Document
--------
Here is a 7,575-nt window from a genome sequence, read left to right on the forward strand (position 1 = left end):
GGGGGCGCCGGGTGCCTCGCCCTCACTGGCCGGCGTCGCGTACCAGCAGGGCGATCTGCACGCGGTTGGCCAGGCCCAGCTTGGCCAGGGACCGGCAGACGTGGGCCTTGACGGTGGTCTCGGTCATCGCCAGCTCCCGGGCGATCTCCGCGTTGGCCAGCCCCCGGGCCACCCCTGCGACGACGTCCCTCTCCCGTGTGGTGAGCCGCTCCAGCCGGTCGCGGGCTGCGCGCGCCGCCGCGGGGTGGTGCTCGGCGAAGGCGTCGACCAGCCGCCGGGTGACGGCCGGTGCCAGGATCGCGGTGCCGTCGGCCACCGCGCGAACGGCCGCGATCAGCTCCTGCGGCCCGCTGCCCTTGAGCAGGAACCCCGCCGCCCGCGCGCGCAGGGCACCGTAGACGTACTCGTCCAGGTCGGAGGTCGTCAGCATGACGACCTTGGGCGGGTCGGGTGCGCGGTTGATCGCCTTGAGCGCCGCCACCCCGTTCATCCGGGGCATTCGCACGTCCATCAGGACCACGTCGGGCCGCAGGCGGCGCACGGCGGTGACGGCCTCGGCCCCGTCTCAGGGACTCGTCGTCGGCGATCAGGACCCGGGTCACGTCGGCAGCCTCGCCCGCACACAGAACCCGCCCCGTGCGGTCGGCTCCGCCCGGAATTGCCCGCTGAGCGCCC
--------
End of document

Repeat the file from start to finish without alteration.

Here is a 7,575-nt window from a genome sequence, read left to right on the forward strand (position 1 = left end):
GGGGGCGCCGGGTGCCTCGCCCTCACTGGCCGGCGTCGCGTACCAGCAGGGCGATCTGCACGCGGTTGGCCAGGCCCAGCTTGGCCAGGGACCGGCAGACGTGGGCCTTGACGGTGGTCTCGGTCATCGCCAGCTCCCGGGCGATCTCCGCGTTGGCCAGCCCCCGGGCCACCCCTGCGACGACGTCCCTCTCCCGTGTGGTGAGCCGCTCCAGCCGGTCGCGGGCTGCGCGCGCCGCCGCGGGGTGGTGCTCGGCGAAGGCGTCGACCAGCCGCCGGGTGACGGCCGGTGCCAGGATCGCGGTGCCGTCGGCCACCGCGCGAACGGCCGCGATCAGCTCCTGCGGCCCGCTGCCCTTGAGCAGGAACCCCGCCGCCCGCGCGCGCAGGGCACCGTAGACGTACTCGTCCAGGTCGGAGGTCGTCAGCATGACGACCTTGGGCGGGTCGGGTGCGCGGTTGATCGCCTTGAGCGCCGCCACCCCGTTCATCCGGGGCATTCGCACGTCCATCAGGACCACGTCGGGCCGCAGGCGGCGCACGGCGGTGACGGCCTCGGCCCCGTCTCAGGGACTCGTCGTCGGCGATCAGGACCCGGGTCACGTCGGCAGCCTCGCCCGCACACAGAACCCGCCCCGTGCGGTCGGCTCCGCCCGGAATTGCCCGCTGAGCGCCC